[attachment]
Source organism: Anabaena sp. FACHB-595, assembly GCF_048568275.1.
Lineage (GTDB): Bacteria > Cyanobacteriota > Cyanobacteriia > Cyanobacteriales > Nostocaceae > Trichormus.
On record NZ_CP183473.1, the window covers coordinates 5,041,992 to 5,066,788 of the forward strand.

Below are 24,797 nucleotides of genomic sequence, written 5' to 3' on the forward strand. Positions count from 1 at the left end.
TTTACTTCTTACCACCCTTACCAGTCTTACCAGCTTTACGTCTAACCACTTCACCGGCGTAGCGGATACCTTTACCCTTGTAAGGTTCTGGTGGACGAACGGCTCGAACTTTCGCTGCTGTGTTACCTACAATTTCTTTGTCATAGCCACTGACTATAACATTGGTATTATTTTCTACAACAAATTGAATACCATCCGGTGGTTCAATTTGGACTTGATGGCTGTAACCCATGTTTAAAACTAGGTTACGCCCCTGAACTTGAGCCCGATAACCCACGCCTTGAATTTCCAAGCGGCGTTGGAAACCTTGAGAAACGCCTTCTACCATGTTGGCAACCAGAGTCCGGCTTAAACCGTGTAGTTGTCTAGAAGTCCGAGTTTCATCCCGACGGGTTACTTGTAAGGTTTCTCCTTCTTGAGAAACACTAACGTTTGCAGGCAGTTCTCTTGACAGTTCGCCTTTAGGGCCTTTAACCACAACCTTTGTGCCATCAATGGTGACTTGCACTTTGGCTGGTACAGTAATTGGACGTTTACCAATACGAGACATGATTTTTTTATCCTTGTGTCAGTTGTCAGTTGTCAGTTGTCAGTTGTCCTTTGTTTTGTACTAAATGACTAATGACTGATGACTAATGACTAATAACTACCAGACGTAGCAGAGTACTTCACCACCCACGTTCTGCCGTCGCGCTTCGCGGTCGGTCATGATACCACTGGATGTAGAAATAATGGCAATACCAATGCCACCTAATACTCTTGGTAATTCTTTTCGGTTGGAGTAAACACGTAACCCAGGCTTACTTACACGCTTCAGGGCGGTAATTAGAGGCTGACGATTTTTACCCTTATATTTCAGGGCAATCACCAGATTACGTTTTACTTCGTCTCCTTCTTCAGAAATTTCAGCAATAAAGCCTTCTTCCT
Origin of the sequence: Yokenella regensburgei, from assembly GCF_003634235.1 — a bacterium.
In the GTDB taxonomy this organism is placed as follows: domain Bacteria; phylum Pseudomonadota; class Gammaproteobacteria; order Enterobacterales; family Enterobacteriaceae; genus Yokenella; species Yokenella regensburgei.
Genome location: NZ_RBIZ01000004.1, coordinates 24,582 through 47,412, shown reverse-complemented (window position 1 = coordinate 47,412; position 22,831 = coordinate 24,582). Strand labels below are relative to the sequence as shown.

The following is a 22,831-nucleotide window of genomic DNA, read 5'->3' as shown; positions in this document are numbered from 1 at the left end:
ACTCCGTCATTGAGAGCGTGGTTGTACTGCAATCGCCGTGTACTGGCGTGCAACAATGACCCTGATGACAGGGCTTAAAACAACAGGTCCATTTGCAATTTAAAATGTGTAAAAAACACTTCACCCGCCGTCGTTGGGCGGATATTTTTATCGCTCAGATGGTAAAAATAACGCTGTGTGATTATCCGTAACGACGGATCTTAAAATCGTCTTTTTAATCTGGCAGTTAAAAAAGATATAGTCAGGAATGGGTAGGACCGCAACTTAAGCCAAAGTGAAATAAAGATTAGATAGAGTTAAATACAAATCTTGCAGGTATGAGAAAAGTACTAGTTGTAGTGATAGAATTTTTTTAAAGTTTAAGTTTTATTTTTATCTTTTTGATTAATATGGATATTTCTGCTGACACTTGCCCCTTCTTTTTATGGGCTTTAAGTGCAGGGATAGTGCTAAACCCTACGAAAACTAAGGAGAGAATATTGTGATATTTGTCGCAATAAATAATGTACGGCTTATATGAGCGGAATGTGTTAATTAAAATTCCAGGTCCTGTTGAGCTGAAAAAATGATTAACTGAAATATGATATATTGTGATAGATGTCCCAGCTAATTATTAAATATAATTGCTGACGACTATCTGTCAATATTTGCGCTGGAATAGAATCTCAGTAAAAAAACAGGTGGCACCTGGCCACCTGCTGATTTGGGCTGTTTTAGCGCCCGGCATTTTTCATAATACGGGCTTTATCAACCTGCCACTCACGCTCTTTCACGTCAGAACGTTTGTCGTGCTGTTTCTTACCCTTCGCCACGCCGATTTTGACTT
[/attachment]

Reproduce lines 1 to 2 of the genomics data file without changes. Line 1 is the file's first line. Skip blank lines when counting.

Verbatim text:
Source organism: Anabaena sp. FACHB-595, assembly GCF_048568275.1.
Lineage (GTDB): Bacteria > Cyanobacteriota > Cyanobacteriia > Cyanobacteriales > Nostocaceae > Trichormus.